The best advice I never got


Published April 14, 2008

In less than two weeks, I will sit among my peers in a black cap and gown, marking the completion of my college education. After spending four long years as a cog in the bureaucratic machine that is the University of Michigan, living for the weekends and dying inside, I feel justified in passing on some words of advice for those who still have a long way to go.

The University administration cares about two things: money and reputation. Sometimes it's necessary to remind it that its reputation is riding on your education.

This is your education - make what you want of it. The system will work for you if you force it to. You can custom-build your major, opt out of prereqs and talk your way into classes that are supposedly full. If you're not satisfied with your situation, explore your options.

You always have options. In terms of education, one might think the best way to go is the most commonly traveled route: Math 115, Math 116, Orgo I, Orgo II, blah, blah . But I have found that the most learning occurs on the unconventional paths.

Learning is hard when you don't like or care about what you're doing. In situations like this, your confidence is liable to take a hit. You might encounter people who will make you feel worthless for not jumping through as many hoops as the person sitting next to you is willing to jump through. Don't buy into it.

In high school, you might have been good at everything. In college it's rare. Instead of interpreting failure as a horrible event, look at it as a sign that you need to find something else to do. Be grateful that you found out when you did, if it's not already too late.

It's never too late.

It's OK to get a C. It's even more OK to take a W.

Grades are often a poor way to measure intelligence (although if your future employer hasn't caught on, you may want to be careful with this one). Shit happens; you might not see eye to eye with your GSI; your super-keen bullshit detector might turn energy into apathy. Detach yourself from all previous meaning of the letters A through E, and instead ask yourself if you learned something that inspired you.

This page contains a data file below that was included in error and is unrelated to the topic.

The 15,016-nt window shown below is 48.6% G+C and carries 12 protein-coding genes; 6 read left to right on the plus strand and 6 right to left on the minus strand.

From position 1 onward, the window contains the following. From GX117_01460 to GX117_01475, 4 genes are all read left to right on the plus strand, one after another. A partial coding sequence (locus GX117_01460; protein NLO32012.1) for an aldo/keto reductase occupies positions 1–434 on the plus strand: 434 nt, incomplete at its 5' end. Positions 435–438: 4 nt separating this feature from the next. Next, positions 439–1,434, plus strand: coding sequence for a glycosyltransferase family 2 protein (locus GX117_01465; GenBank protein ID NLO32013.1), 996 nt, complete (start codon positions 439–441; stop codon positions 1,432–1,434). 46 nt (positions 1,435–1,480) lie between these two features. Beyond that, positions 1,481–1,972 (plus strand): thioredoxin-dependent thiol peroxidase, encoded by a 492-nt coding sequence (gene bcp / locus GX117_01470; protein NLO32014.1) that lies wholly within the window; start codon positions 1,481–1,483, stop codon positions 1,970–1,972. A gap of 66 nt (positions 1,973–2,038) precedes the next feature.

There's a good chance you will learn more from socializing than you ever could in a classroom. Don't become so obsessed with perfection that you forget about the talents that have already brought you this far in life.

It is OK to be smarter than your peers - and your instructors. It happens, and it happens often. There are a lot of people in the world who just don't fucking get it. Take what they say with a grain of salt, and don't be afraid to tell them what you think.

Take 400-level classes. Don't think the numerical value in the hundreds slot of a course number should correspond to the year of college you are in. It's an intimidation tactic, because they think that freshmen don't get it. But if you're feeling intellectually stifled by your weed-out classes, take one of these for a change. They're not necessarily harder, they're just better. And they're taught by - gasp - real, live professors.

Chalmers Knight. As cold as this institution may seem sometimes, know that there are people here who want to help you. Chalmers is one of those people. He is often identified by the term "academic advisor," but I have come to know him as a philosopher, life coach and something of a psychic.

You've probably already learned that college requires a certain level of masochism. You will stay up all night completing tasks that have neither purpose nor meaning; you might spend days surviving on caffeine alone; you could experience stress at levels that cause your body to react as though you are a prisoner of war. But the one thing you must never sacrifice is your sanity.

There is always a way out of untenable situations. Once you get out, you will be smarter and more equipped to deal with the bullshit that people will throw at you in the future. I'm not saying you should take people's shit, but next time it's presented you'll be able to recognize it when you see it. That's learning, too.

The last thing I can tell you is this:

It's worth it. It has to be worth it. Subtract where you were when you first set foot on campus from where you are now. The total mental difference - whether it's information from books or love or the conversation you had at 5 a.m. in your friend's basement - is why it's worth it.

Arikia Millikan is a Daily associate editorial page editor. She can be reached at